Even Batman has had this problem. In the Batman/Superman crossover episode, Batman gets his cape caught in the Daily Planet's printing press while fighting a robot drone. The cape and cowl are pulled off, revealing his secret identity to Lois Lane.
In the typical DC universe, Batman's cape clasp has a quick-release mechanism that automatically detaches his cape from his cowl if it gets caught in something specifically for this reason. Of course he'd have a detachable cape, this is Batman we're talking about! Anything a crook might try to use against him, he's already thought of and planned for. For all of this, it helps that the cape has (in many versions) a practical function: as a glider, or at least a parachute (since Bats is of course a Badass Normal with no actual superpowers).
In Batman: Gothic, it's even noted, that in addition to a quick release function on the cape, the part where it attaches to the cowl also has a built in neck brace to protect him from whiplash or getting his neck broken if the cape is caught by something especially heavy or fast.
Watchmen: In the Backstory, the corporate hero Dollar Bill was ordered by his sponsors to get a cape as a part of his outfit, in order to increase his marketability. However, one day, when he tried to stop a bank robbery, his cape got caught in a revolving door, allowing the bank robbers to shoot him to death. Nite-Owl notes (somewhat bitterly) in his memoir that Dollar Bill would likely be alive today were he allowed to design the costume himself.
The page image is from a time when Captain America briefly operated as the superhero Nomad.
Subverted in All Fall Down. Wearing a cape is what saves Paradigm's life.
The Scarlet Witch had a pair of cases in Avengers West Coast, and tried a new costume without cape. It didn't stick.
Given an Ironic Echo of sorts when the villain Syndrome's cape gets caught in a jet turbine, leading to his death.
In Mulan, Shan Yu is defeated when Mulan stabs his cape with his sword holding him in place so Mushu can shoot him with a rocket.
In the Golden Films version of Aladdin the villain Hasseem during a sword fight with Aladdin accidentally trips over his cape and ends up stabbing himself.
Films — Live-Action
Subverted in The Dark Knight during the Batpod chase. The costume makers designed Batman's cape to fold into a backpack using the same memory cloth tech that makes the glider, as they thought it would be snagged on the wheel. However, during test runs the cape flowed freely without getting caught, which looks fucking awesome. Applied for regular fist fights however.
Inverted in Superman Returns. Superman is saved from drowning because Lois is able to grab him by the cape.
In Soon I Will Be Invincible, supervillain Dr. Impossible admits that his cape gets in the way during the inevitable fight scene, and is uncomfortable in hot weather, but feels that the psychological advantage imparted by a dramatically billowing cape outweighs the disadvantages.
Subverted in, of all places, The Greatest American Hero — Ralph's cape only extends down to his rear end and is just about the only part of his Supersuit not to give him problems.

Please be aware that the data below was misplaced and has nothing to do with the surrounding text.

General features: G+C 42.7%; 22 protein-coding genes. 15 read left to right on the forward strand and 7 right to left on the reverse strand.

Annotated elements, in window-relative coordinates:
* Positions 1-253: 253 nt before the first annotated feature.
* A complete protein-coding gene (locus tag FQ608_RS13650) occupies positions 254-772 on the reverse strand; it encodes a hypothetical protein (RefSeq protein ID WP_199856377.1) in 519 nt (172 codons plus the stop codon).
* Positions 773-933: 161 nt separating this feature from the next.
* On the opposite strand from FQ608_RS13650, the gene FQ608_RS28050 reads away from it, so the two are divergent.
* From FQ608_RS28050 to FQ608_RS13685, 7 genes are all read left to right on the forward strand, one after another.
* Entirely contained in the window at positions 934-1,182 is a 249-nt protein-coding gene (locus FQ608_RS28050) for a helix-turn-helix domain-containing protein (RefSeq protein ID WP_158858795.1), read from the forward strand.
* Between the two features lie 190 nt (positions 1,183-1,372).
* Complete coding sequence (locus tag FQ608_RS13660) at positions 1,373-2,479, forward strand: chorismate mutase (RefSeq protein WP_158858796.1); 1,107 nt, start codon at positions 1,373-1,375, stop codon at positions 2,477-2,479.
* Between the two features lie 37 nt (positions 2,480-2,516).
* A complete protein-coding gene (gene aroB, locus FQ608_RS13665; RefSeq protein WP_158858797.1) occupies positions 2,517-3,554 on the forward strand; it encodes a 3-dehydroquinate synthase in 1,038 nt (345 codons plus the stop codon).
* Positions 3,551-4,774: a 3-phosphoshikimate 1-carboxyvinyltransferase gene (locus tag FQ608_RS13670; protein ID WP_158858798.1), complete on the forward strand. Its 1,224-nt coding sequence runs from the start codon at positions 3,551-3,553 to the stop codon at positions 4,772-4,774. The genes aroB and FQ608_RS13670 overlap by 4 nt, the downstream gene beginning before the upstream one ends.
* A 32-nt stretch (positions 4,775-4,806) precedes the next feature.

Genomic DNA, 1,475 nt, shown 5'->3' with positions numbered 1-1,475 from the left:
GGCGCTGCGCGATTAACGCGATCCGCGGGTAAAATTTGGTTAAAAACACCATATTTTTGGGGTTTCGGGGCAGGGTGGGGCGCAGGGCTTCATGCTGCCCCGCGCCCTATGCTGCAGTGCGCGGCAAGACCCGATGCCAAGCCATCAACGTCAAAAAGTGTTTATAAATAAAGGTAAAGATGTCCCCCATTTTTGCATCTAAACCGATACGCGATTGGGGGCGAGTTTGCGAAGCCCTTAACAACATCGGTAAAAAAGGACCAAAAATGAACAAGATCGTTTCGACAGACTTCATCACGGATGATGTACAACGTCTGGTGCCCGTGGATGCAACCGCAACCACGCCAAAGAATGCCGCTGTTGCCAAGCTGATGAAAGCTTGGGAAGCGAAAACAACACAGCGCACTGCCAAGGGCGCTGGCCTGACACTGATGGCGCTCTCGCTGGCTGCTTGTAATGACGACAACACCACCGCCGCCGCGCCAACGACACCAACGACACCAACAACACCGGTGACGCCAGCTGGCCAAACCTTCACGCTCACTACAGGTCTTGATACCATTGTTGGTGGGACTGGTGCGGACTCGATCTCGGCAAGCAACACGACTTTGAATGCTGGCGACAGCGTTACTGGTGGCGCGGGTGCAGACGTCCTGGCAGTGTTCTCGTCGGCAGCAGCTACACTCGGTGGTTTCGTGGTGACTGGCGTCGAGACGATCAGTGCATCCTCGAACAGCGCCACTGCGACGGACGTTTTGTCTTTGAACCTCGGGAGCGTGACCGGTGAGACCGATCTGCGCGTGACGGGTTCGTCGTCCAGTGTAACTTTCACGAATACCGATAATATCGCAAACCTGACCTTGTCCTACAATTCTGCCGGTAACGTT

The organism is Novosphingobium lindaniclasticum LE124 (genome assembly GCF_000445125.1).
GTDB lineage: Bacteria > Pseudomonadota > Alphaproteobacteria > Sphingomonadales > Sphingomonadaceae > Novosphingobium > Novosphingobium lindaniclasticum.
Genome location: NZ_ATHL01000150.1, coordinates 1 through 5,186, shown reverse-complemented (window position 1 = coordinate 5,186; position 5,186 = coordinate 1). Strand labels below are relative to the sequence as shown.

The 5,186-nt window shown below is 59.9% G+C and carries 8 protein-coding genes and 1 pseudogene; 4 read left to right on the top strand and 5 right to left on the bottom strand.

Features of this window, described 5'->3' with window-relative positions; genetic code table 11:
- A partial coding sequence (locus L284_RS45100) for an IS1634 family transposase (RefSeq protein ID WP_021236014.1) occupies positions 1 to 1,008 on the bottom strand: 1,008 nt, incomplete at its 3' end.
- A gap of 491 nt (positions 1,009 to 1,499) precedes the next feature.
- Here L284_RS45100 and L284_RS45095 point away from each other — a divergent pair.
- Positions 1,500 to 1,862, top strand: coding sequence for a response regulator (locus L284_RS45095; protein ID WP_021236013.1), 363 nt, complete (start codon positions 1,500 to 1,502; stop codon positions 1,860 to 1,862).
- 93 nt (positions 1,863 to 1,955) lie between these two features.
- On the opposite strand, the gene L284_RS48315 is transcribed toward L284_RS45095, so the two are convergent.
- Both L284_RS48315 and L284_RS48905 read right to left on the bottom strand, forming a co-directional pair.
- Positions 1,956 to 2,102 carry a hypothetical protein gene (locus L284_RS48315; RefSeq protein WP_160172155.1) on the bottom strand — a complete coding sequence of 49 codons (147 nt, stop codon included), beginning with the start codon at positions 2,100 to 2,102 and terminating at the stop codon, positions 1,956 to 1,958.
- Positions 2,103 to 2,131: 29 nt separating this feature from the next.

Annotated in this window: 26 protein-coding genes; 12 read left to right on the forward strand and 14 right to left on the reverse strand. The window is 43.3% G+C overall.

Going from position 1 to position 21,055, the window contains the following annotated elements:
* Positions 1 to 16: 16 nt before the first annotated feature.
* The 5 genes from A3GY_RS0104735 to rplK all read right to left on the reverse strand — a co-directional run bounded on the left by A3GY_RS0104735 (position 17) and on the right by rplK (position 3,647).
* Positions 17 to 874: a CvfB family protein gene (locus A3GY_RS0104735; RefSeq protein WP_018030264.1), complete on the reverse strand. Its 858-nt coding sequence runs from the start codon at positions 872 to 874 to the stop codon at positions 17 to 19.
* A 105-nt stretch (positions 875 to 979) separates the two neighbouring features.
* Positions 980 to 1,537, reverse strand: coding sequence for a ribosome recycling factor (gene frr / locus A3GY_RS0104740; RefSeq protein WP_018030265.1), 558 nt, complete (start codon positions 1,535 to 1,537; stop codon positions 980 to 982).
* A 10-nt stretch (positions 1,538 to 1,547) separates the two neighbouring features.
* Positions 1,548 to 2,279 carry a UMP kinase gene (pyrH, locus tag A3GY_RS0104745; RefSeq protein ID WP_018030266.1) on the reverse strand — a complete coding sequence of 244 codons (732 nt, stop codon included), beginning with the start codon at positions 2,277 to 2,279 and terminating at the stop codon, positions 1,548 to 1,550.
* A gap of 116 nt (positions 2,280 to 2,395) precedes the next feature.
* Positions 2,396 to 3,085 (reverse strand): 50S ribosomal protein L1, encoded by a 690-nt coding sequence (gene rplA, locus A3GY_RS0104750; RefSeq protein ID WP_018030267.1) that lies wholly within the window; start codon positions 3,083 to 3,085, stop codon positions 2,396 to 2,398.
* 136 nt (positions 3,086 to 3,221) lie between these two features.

Calvin and Hobbes: In one of Calvin's earliest attempts at playing a superhero, strikes a dramatic pose in his cape and says, "This is a job for..." He then proceeds to trip over his cape and fall to the ground, before finishing his sentence: "...someone else."
The pro wrestler Ultimo Dragon usually wore a cape to the ring. But at WrestleMania 20 he humiliatingly tripped over it during his entrance to the ring (which, if you watch WWE, is pretty much the worst possible time you could have an accident like that).
The inevitability of a Cape Snag happening in real action is precisely why every wrestler who wears a cape takes it off before entering the ring.
Evil Inc. researched "the cape gun", which is fired at the hero. If it hits the cape, it spins and winds up the cape, strangling the hero (or the intern they were demonstrating it on).
Homestuck features a minor incident in which an ally of the caped hero gets caught in it while they were grappling over a mix of cabin fever and culturally incompatible conceptions of a reasonable romantic setup. The guy with the cape had to suplex the guy caught in it to free him.
A version of Batman's detachable clasp is shown in Batman: The Animated Series when his cape becomes trapped in the grip of a robot Joker henchman — Batman quickly detaches his cape and spends the rest of the episode capeless.
Batman's cape got snagged on a Daily Planet press in Superman: The Animated Series. Apparently it was attached to his cowl, and its removal exposed his identity to Lois Lane.
In Teenage Mutant Ninja Turtles, Michelangelo decides he wants to be a superhero and sets himself up with a costume, complete with cape... which proceeds to trap him in the door of a bus falling into the river. Oops.
In one episode of Darkwing Duck, the titular hero got his rip proof cape trapped in the hood of a car just as a giant monster was bearing down on him. Later in the episode, it was shown that Negaduck was Genre Savvy enough to buy rip-able capes.
In My Little Pony: Friendship Is Magic, Spike mocks comicbook hero Hundrum's cape as impractical and pointless. Sure enough, in "Power Ponies", Spike is turned into Hundrum, and he trips on his cape.